The Federal Court of Australia also made orders for the engagement of a cybersecurity expert for the identification and implementation of further measures required to adequately manage risks in respect of cybersecurity and cyber resilience. RI Advice Group was also ordered to pay a contribution toward ASIC costs in the sum of AUD$750,000.

The court in making the declarations recognised that it is not possible to reduce cybersecurity to “zero” however it is possible to “materially reduce cybersecurity risks” through adequate cybersecurity risk management documentation, programs, systems and controls which covered both cybersecurity and cyber resilience. The court also recognised that controls deployed to address cybersecurity evolve over time.

This case involved nine (9) cyber incidents, which occurred between June 2014 and May 2020 and occurred at the practices of the authorised representatives that RI Advice had licensed to provide financial services pursuant to its Australian Financial Services Licence.  In the course of providing financial services, RI Advice’s authorised representatives handled and stored confidential and sensitive personal information and documents of about 60,000 retail clients. The personal information included personal details, contact information, health information, driver’s licences, passports and other financial information.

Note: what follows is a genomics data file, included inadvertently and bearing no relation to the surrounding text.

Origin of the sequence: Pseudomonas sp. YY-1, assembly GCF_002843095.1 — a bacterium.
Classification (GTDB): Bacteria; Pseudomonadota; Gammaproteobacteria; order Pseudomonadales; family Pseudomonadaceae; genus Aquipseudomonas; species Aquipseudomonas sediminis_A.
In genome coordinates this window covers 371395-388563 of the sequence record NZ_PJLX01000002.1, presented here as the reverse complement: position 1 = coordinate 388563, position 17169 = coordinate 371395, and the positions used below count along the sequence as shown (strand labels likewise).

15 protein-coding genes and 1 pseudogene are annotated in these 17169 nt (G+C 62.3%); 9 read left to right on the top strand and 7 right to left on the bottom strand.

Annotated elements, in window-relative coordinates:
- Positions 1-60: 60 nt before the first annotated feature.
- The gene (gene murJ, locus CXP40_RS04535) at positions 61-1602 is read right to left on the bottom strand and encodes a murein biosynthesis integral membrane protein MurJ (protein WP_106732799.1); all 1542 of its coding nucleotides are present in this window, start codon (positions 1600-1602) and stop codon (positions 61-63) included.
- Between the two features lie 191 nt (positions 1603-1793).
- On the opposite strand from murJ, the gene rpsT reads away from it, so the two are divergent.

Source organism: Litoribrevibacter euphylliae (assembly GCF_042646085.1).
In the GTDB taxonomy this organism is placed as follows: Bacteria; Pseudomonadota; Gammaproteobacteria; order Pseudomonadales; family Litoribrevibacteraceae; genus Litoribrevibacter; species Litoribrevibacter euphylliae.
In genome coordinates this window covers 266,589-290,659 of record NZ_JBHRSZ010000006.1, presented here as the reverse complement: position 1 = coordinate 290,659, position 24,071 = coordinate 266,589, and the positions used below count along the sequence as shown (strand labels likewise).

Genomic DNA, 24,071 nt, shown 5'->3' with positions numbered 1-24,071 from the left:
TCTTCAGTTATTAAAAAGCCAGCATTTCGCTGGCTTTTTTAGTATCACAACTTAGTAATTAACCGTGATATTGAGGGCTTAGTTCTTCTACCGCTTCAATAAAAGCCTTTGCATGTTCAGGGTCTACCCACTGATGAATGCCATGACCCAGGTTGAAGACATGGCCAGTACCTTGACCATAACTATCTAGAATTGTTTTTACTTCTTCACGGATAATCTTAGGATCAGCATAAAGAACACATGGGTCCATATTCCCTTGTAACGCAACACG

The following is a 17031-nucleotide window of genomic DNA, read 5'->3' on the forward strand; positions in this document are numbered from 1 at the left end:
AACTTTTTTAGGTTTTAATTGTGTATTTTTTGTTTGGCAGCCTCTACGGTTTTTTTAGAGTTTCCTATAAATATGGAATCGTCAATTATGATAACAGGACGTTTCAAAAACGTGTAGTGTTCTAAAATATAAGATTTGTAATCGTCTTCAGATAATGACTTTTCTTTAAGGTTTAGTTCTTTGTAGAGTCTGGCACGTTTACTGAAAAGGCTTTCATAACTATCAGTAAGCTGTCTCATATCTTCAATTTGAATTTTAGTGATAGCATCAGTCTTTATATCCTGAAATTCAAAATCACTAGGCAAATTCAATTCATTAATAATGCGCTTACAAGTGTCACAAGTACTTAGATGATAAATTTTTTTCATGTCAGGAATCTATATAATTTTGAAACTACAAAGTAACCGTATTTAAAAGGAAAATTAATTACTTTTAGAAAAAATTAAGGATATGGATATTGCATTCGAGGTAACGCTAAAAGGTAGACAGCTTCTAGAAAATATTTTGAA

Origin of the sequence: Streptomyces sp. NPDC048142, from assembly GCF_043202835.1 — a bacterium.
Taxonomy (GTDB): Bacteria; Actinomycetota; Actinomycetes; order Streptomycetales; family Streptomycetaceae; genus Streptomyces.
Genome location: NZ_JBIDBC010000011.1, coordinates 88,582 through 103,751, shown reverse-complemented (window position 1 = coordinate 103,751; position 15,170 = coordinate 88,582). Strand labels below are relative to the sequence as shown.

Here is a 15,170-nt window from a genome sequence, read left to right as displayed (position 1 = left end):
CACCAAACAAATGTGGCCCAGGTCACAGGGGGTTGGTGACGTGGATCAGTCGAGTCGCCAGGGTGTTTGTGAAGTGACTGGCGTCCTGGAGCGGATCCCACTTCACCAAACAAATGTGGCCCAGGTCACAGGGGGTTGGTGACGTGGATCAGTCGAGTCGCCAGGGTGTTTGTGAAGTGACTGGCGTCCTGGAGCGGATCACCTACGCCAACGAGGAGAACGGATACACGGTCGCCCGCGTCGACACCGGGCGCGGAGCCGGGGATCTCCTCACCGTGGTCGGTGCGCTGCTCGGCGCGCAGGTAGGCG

The nine (9) cyber incidents compromised the personal information of many clients and included –

  • Hacking of email accounts resulting in fraudulent emails being sent to customers for transfer of funds;
  • Hacking of third party website provider, resulting in a fake homepage on the website of the authorised representative’s website.
  • Unauthorised access and/or hacking of email accounts stored in cloud facilities without proper security and password protection.
  • Ransomware attacks on computers of authorised representatives making data inaccessible.
  • Hacking of a server by brute force through remote access port, resulting in files containing personal information of about 220 clients being held to ransom and ultimately unrecoverable.